The Fallen Human Nature

Christianity


As an aside, I didn’t get a chance to develop the idea of people being by nature wicked. I alluded to this concept in my post “What’s Wrong With Communism?.”

As human beings, we do things that we know aren’t right. How do we know our actions are wrong? Instinct? Maybe. But consider this: Maybe there is someone who made us, and it is He who establishes what is right and wrong. Then suppose he creates us in a way that reflects many of his own characteristics. meaning that there are similarities between us and Him. This would explain how we innately know how certain things are wrong.

This also explains why people are creative, as a whole. When the Creator made us, it wouldn’t be too far of a stretch to think that He also made everything else there is in the world. Not necessarily buildings, and cars, and such. But consider stars. We didn’t make those. Jupiter, Saturn, all the planets. Those couldn’t have been made by us. They would have had to have come from somewhere. A big bang? Maybe. But even in the case of a big bang, the original matter would have had to have come from somewhere. Where would that have come from? A Creator. But if there were a Creator, why would he only create a speck, only to have it blow up? Why not have the pleasure of creating everything individually? If He were to create everything individually, it would make sense that there are a lot of similarities between things in the world. This would explain why math works, and why there are universal constants. And if we were indeed made similar to the Creator, this again explains the creative juices that flow through the minds of men(for example, computers, cars, aeroplanes, and houses). All these things were somebody(s) creative genius.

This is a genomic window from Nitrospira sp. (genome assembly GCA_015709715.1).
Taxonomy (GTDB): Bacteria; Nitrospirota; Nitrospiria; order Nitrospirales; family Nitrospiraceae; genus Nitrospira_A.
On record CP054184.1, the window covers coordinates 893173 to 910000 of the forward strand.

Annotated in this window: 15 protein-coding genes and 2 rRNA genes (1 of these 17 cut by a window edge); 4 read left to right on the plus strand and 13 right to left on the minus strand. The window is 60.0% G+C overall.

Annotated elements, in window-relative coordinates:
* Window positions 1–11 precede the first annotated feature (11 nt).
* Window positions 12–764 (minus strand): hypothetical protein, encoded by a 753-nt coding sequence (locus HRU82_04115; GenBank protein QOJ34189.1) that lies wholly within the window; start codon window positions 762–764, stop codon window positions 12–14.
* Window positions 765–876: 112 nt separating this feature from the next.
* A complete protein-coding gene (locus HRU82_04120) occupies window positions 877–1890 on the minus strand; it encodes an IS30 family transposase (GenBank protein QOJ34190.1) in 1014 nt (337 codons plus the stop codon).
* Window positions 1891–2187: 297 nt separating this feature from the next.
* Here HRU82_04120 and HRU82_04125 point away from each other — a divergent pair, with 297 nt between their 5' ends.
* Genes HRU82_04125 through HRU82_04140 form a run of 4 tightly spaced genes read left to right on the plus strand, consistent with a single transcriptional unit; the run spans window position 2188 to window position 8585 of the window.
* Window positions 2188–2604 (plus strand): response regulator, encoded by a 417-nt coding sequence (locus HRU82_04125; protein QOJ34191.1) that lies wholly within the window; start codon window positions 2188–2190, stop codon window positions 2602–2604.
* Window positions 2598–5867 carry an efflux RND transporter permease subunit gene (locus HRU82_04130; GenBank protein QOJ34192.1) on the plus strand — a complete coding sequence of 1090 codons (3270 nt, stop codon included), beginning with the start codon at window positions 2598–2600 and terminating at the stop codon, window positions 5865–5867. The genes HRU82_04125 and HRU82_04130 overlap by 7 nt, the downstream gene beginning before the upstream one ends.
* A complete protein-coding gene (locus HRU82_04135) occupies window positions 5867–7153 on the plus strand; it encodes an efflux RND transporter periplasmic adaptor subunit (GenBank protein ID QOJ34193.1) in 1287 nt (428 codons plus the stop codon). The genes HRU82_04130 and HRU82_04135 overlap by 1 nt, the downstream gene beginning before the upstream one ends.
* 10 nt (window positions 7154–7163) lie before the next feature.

Human Creativity, Independent thought, and Decision making. These are all reflections of the Creator of the universe.

This also explains why we as humans are able to think on our own, and make choices, seeing as the Creator would have had free choice and independent thought.

Now if all this were to indeed happen, then wouldn’t it make sense that the Creator would be able to tell us what to do and not to do? If you were to make something, and you put a lot of work into it, wouldn’t you have the authority to say what happens to it? Would you not get to say what it can and can’t do? For sure you would. Here is the marvel. The Creator only required obedience to one thing when he made the first man. Then the enemy of the Creator came to the man’s wife, and put in her mind the idea to disobey. When she did, she convinced the first man to do so as well. Thus, they both disobeyed. The Creator, who is just, changed human nature. This change affected every person then and to come. This includes us. Because our nature has been changed, all the characteristics of the Creator that we had to a degree, became marred and disfigured. Creativity became warped, judgement became confused, and relationships became hard to maintain. This transformation took place, and now every human being since, has this nature of disobeying. We can’t help it.